REVIEW: Netflix and Will
A promising first solo show
'This is a show about failure' is the quip Will Hall provided as a starting point for his reviewers (very kind of him to make our jobs easier – other performers, take note) to begin his first show. Will is a veteran of Cambridge student theatre by now – I counted 33 Camdram credits – with roles performing and hosting student comedy, as well as more serious dramatic roles. So usually I'd take his soundbites to heart.
However, I disagree with his quote: I don't think Netflix and Will is actually about failure. It's about awkwardness, stumbling into absurd situations, falling into cases of mistaken identity, not being quite sure how you got here. That's the thread that carries through the best parts of Netflix and Will: from accidentally ordering the wrong Facebook album on Photobox so he received 24 photos (8×10 and 'framed') of his own face, to upsetting his first girlfriend because 'I reminded her of her dead horse', the catalogue of absurdities was comprehensive enough to fill the Corpus Playroom.
The star of the night was Will himself, more than his material. Any flat jokes couldn't shake the absolute knowledge, from about minute 2 of the performance, that Will is a bloody good comedian: warm, charismatic, easy in delivery, self-deprecating without crossing into uncomfortable insecurity, jokingly flippant without losing sincerity. He's great to watch, and a very good storyteller.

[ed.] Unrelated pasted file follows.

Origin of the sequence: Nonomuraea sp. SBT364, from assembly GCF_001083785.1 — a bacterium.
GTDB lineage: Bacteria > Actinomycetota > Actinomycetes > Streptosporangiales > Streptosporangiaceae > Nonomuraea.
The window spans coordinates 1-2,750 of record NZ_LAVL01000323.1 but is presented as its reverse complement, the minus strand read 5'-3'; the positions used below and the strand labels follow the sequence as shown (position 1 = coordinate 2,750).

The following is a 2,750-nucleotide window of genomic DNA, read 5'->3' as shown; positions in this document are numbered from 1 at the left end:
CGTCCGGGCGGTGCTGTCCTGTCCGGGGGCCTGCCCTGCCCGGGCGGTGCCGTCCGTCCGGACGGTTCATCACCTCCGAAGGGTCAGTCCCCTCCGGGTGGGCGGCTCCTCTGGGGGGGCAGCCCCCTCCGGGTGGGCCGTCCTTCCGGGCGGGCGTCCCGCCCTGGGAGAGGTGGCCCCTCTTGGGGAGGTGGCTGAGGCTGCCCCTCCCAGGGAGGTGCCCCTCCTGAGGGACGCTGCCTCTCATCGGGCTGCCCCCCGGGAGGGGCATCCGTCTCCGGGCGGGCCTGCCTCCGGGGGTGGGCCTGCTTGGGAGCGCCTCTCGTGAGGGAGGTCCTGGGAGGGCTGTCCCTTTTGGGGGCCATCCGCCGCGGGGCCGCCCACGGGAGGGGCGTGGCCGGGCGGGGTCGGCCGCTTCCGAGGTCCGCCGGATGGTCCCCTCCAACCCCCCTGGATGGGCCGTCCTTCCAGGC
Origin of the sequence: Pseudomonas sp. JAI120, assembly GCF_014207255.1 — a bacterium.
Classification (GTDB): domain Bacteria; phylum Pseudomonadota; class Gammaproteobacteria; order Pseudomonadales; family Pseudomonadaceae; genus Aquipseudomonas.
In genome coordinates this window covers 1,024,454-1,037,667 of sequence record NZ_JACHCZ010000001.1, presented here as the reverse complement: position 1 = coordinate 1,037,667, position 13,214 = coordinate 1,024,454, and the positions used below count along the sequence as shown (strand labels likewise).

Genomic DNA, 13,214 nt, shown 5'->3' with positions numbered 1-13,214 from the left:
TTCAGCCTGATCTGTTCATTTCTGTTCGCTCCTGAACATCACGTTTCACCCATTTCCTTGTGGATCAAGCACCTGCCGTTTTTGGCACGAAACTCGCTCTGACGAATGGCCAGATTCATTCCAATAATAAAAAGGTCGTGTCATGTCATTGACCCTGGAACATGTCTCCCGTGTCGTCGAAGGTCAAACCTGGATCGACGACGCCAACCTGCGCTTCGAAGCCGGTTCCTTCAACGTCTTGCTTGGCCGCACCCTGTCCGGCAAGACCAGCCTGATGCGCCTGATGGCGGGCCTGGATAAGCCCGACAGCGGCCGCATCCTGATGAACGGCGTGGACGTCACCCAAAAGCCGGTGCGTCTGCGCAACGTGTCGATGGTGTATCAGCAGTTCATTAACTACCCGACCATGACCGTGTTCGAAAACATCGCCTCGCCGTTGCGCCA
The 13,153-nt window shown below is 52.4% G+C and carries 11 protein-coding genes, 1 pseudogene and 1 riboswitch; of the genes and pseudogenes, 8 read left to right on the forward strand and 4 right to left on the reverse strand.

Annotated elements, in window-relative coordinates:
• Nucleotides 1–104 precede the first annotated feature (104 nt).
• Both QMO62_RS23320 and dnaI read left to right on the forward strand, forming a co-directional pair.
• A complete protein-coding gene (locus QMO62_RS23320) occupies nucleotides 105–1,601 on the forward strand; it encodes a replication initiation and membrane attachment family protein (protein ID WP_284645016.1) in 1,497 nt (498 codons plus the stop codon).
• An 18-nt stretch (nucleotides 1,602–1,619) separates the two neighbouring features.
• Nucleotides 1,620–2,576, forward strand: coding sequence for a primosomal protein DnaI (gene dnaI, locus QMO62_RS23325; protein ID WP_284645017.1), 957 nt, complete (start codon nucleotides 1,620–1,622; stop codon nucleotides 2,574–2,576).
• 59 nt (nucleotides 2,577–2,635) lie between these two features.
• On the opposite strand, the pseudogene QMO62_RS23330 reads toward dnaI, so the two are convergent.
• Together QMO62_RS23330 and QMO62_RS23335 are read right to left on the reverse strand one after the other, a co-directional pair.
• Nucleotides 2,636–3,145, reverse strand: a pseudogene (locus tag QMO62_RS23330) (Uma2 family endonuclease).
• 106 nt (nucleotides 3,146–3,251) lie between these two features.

It was a show with plenty of laughs, but rarely hit hysterical-laughter territory. The sense I got was that I don't think he's settled into his style yet (perfectly reasonable, given this is his first full solo show). He has the ability to skilfully build up stories so that they gradually get funnier and funnier – the Stephen Fry and baby name bits were highlights here – and is good at off-the-cuff, with some of his asides being funnier than his planned material.
But, to use an only partially helpful divide, he's not really 'taken a side' between 'off-the-cuff' and 'rehearsed' comedy. If he wants to rely on pre-planned material, then a bit of tightening would be useful, like with endings (the ending of the Stephen Fry bit was brilliant, but often others seemed to meander off; there were connections between some bits, but others were non-sequiturs, without much attention being paid to the incongruity of the non-sequitur).
However, he also shows signs of being able to do good 'off-the-cuff' comedy, such as making new humorous observations about his subject matter in the middle of a set piece. In that case, maybe adding in some audience participation might add an interesting dimension to future shows.
Regardless, I think he'll definitely benefit from both more material and a better sense of how he wants to characterise himself in his shows, which will both naturally come from more time in comedy. This show was testing out a lot of stuff – which bits work? How does swearing fit into the act? What am I comfortable with saying? – and so sometimes didn't feel like a unified whole (it's hard to maintain both 'joking about virginity' and 'joking about sex life' in the course of the same show). But it was also consistently entertaining, and never seemed stilted or forced (an easy pitfall for student comedy).
In any case, Netflix and Will is a show of promise from a student comedian who's funny, likeable, and very at home on the stage. Keep an eye on him.